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Overvanning vs. Prevanning

Posted in Features on March 24, 2017
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Overlanding is camping in cars while wearing expensive boutique camping clothes and dangling your titanium coffee cup from your belt loop with a $40 carbon fiber carabineer. That’s essentially all it is. Or at least that’s what I always picture when somebody tosses that word around. By now, most people have been exposed to overlanding in some shape or form, but how many have gone prevanning? I have. It’s not something I think will catch on in a trendy, buzzy, expo/jambo sort of way like overlanding has. (Is overlanding in a van called overvaning? Eh, whatever.)

What’s prevanning, you ask? In my case it was borrowing a dead-stock 12-passenger Nissan NV3500 van to prerun portions of the 2016 Ultimate Adventure through Death Valley. Why a van? Why not. After all, as the old saying goes, it’s not what you have, it’s what you do with what you have.

I’m not going to steer 4WOR into that weird conversion van phase it briefly suffered through during the 1970s, but I will admit to thinking that fullsize vans are totally vantastic. You can sleep in them, you can haul lots of stuff with them, you can put lots of people in them, and under the skin they are usually nothing more than a pickup chassis comprised of a beefy frame, heavy-duty axle, and big brakes.

That was the case with the Nissan I borrowed. Under the skin the NV3500 HD is nothing less than a Nissan Titan XD pickup truck with a 5.6L gas V-8. It totally scooted on the road and (Nissan, if you’re listening, cover your ears) survived over 100 miles of high-speed off-road bashing that left the shocks hot enough to cook an egg. If you wanna go prevanning, make sure to check the following boxes.

Friends & Family

I brought my son, Caelin and my friend and ace 4WOR ad guy David “Hambone” Hamilton and his little dog, Cooper. Hambone rode shotgun and served as guide. Caelin rode in the second row and served as coyote spotter. Cooper laid in a dog bed in the third row and served as trail dog.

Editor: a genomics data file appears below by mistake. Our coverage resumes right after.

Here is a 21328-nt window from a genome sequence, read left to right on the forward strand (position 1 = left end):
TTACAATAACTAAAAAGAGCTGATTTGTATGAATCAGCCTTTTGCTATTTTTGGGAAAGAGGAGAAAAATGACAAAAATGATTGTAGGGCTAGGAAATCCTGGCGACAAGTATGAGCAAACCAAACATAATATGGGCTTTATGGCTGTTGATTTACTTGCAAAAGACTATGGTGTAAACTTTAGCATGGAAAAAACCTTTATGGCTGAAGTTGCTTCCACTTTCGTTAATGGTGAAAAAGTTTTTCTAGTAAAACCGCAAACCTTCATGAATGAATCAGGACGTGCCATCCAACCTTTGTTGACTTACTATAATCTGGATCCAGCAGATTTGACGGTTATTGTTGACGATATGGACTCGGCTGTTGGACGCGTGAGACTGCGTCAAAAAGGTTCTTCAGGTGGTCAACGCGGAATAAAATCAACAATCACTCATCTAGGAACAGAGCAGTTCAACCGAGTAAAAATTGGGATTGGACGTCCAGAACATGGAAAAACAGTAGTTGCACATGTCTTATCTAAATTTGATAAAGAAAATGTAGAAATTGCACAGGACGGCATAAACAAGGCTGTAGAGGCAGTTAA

Gear & Grub

We fit a cooler full of vittles, enough drinking water to fill a small kiddie pool, some dog treats, some kid treats, tools, an electric air compressor, recovery gear, a shovel, and other stuff in case we got stuck. (We got stuck.)

Get Stuck & Unstuck

You can’t go off-road adventuring without getting lost, stuck, unlost, and unstuck. We did all. Getting lost is kind of fun, but when we ventured too far down a soft wash and almost buried the rear to the diff cover, we did get a bit nervous. Putting the shovel to work and dropping the rear air pressure got us back on high, solid ground, and off we went.

Vistas & Vrooming

We bumped up rocky goat paths, hauled ass down graded dirt road, (Nissan, avert your attention) did a few small jumps both intentional and unintentional, and stopped at scenic overlooks and points of interest for lunch, snacks, rock throwing, and stick fetching.

Honestly, if the NV3500 HD van were 4x4 we’d probably still be out there prevanning around. We got between 15.5 and 16.5 mpg on the road and 10.5 mpg in the dirt with the A/C set to “meat locker.” Maybe a 5.0L Cummins–powered 4x4 prevanner package with internal bypass shocks and a built-in dog water dispenser for next time? Now that would be vantastic.

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